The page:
University of the Fraser Valley

Sociology and nursing students work together to examine social determinants of health

Sociology and nursing students work together to examine social determinants of health

UFV sociology and nursing students explore structural competency during a recent workshop on the Chilliwack campus.

When it comes to health issues, a person’s postal code can have as much or more influence than their genetic code.

Inequities, including lack of access to resources, and discrimination based on race, gender, and economic status an all affect how a person interacts with the health-care system.

A recent interdisciplinary project at UFV saw upper-level sociology students lead first-year nursing students through a morning workshop that allowed them to explore and develop structural competency, defined as the ability of health care providers and trainees to appreciate how symptoms, clinical problems, and attitudes toward patients and health systems are influenced by ‘upstream’ social determinants of health.

“When certain patients are referred to as ‘frequent flyers’ in the emergency ward we need to ask why,” notes Dr. Michael Corman, an associate professor of sociology at UFV with a research interest in medical sociology. “Society is structured in such a way that certain types of people seek health care more frequently than others.”

Students discuss social determinants of health in Chilliwack’s renovated library.

Corman taught a special topics sociology class this semester that involved having his students learn about structural competency, health professional education, and the social determinants of health, and then work together in groups to teach the concepts to first-year nursing students during a special crossover session.

Social determinants of health are defined as social and economic factors that influence differences in health status. They include health-promoting factors, such as decent living and working conditions, or the lack of the same.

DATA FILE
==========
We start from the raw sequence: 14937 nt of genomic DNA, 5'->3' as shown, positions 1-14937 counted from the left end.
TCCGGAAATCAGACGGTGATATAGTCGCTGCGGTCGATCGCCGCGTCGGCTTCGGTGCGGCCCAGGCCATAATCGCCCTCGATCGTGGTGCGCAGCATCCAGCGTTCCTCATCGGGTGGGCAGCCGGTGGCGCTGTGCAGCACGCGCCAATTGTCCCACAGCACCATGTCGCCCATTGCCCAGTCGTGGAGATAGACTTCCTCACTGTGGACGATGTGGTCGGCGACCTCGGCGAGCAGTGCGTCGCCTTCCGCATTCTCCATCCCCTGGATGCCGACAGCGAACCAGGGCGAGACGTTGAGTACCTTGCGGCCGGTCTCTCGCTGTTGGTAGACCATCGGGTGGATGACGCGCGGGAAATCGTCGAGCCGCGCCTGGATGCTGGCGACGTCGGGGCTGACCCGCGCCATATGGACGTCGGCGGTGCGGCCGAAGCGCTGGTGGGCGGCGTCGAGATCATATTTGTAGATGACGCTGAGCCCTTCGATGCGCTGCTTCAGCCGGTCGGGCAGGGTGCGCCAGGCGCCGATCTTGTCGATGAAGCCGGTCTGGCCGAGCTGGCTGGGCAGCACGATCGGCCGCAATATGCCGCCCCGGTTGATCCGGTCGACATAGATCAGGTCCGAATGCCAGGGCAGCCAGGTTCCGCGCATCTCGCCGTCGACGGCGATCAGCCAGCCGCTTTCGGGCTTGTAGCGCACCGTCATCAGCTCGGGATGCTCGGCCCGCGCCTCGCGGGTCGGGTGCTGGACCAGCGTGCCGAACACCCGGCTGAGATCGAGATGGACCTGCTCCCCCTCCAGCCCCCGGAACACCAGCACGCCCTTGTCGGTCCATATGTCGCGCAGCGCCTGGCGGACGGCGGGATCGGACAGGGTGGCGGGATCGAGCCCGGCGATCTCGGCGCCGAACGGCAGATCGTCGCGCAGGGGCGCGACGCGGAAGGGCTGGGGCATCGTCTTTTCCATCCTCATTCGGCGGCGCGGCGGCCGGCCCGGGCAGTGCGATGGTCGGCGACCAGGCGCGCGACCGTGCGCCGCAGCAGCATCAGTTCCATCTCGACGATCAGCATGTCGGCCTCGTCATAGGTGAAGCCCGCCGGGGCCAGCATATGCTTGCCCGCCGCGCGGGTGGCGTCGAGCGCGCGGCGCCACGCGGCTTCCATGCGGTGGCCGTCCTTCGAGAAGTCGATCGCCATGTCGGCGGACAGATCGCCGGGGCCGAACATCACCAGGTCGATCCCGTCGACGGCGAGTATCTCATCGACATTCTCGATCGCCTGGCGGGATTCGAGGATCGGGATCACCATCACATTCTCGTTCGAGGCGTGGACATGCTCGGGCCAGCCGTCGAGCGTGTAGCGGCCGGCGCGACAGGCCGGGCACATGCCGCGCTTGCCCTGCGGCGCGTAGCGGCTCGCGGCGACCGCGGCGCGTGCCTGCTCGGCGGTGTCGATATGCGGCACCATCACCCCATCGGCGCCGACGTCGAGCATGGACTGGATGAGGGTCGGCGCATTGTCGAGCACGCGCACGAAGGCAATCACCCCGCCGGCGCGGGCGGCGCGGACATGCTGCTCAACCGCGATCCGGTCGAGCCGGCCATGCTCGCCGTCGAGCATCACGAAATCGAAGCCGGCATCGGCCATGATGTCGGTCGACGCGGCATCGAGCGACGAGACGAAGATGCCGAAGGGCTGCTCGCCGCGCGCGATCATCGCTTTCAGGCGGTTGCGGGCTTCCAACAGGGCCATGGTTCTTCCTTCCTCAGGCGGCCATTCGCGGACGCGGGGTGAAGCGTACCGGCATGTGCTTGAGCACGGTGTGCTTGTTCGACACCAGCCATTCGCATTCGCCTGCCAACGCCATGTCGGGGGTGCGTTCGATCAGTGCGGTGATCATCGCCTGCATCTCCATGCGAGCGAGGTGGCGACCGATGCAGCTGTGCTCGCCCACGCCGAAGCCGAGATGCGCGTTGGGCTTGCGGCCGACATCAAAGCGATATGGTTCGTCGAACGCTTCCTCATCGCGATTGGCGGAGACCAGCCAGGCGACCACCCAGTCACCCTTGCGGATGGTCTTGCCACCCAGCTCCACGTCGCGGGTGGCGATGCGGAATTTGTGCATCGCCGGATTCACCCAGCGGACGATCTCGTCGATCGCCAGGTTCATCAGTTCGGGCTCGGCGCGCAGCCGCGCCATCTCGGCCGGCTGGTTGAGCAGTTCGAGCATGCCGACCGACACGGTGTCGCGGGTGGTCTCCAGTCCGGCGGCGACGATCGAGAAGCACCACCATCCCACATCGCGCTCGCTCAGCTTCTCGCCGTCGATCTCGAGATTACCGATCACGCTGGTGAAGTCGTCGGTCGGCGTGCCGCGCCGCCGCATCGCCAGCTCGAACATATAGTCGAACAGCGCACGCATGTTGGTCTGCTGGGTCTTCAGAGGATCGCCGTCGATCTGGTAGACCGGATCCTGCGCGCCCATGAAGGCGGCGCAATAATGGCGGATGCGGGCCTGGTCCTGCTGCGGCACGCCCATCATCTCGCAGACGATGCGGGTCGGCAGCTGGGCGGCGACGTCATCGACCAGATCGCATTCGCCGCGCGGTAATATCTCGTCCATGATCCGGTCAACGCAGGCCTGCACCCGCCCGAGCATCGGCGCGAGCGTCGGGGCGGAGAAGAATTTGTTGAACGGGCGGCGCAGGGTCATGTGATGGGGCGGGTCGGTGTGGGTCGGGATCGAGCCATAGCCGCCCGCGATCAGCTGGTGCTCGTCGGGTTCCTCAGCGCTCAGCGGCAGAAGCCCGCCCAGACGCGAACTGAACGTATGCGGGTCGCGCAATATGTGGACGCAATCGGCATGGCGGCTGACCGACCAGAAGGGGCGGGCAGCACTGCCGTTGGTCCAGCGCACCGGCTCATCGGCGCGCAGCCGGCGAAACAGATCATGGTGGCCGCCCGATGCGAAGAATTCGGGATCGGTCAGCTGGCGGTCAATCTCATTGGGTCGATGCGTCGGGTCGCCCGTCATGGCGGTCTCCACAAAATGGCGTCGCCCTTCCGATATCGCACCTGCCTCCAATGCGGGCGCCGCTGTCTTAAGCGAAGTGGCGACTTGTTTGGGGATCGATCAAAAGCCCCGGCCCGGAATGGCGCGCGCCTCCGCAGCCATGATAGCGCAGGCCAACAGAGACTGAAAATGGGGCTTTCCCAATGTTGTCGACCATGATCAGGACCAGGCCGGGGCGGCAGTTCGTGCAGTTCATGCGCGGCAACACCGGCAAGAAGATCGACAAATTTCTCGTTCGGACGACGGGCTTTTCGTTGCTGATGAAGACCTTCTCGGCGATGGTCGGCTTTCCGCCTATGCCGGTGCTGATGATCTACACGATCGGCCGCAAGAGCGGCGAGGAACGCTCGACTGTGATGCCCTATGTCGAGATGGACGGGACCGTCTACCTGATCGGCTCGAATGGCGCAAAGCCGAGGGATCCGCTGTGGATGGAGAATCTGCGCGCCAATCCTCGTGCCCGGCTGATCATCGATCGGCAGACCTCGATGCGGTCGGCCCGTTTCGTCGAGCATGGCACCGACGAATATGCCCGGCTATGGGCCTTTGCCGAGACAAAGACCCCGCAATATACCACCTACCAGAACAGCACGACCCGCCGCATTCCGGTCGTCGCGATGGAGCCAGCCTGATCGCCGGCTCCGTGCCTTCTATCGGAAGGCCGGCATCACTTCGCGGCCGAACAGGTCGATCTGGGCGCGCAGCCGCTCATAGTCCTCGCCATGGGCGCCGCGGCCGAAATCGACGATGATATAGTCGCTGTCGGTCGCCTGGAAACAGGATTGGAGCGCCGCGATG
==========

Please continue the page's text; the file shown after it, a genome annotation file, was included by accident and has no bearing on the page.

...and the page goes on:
“The social determinants of health a have a significant impact on nursing practice and outcomes,” said one the sociology students during the introduction to the workshop. “Access to healthy food, financial security, and housing, as well as economic status, environmental factors, education, age, gender, race, and the state of the health-care system are all factors. Inequality can be worse for your health than smoking.”

Each team of sociology students developed case studies of clinical encounters for discussion and reflection, and also allowed time for the groups of nursing students to discuss approaches to taking care of their own mental health.

The morning started with an opening session where sociology students used memes and a Kahoot quiz to introduce the concepts, then two break-out sessions facilitated by the sociology students, and then the whole group gathered again for reflection.

Catherine Liao, associate professor in the Nursing program who agreed to have her class cooperate with the sociology students, said it was a good opportunity for her students to examine their approach to practice from a wider perspective.

“Rather tell patients that they should eat healthy food, they will learn to ask ‘what can we do to help you eat in a healthier way?’ And instead of thinking, ‘Oh, you again’ when a repeat patient shows up in the ER, they’ll ask ‘What can I do to help you so you won’t need to come back?’”

Sociology student Lisa Halliday appreciated the opportunity to take a deep dive into the concepts of structural competency and social determinants of health, and of thinking of ways, including using memes as teaching aides, to help the nursing students absorb the concepts.

“With our professor’s enthusiasm and passion, and our understanding that the system isn’t always as good as it could be, we were able to create material to teach others,” she said.

Catherine Fahim and Dawn Nansumba are nursing students who took part in the exercise.

“It helped encourage us to think about health care situations within a broader context,” said Fahim. “There are many factors that can influence how someone is feeling in addition to biology. And other peoples’ biases have an impact on health outcomes.”

Nansumba concurred.

“We should be thinking about ‘upstream’ issues and discuss them more often in the healthcare setting. This really reinforced what we have been learning in class.”

At the conclusion of the session, sociology student Isaac Gregson encouraged the nursing students to remain committed to their chosen field.

“I hope nothing we’ve discussed today will discourage you from becoming a nurse. Now more than ever we need people who approach it with passion and do it well. After today, when we’ve shared ways to approach solutions to structural problems, you have a sociological toolkit to bring with you into your nursing career.”

In addition to Corman and Liao collaborating across disciplines by having their sociology and nursing students work together, the project also had input from Claire Hay, a specialist with the TEaching and Learning Centre at UFV.

“Without the expert support from Claire Hay the innovative design of the course that culminated in this workshop would not have been possible,” said Corman. “So, this workshop was truly a collaborative and interdisciplinary endeavour.”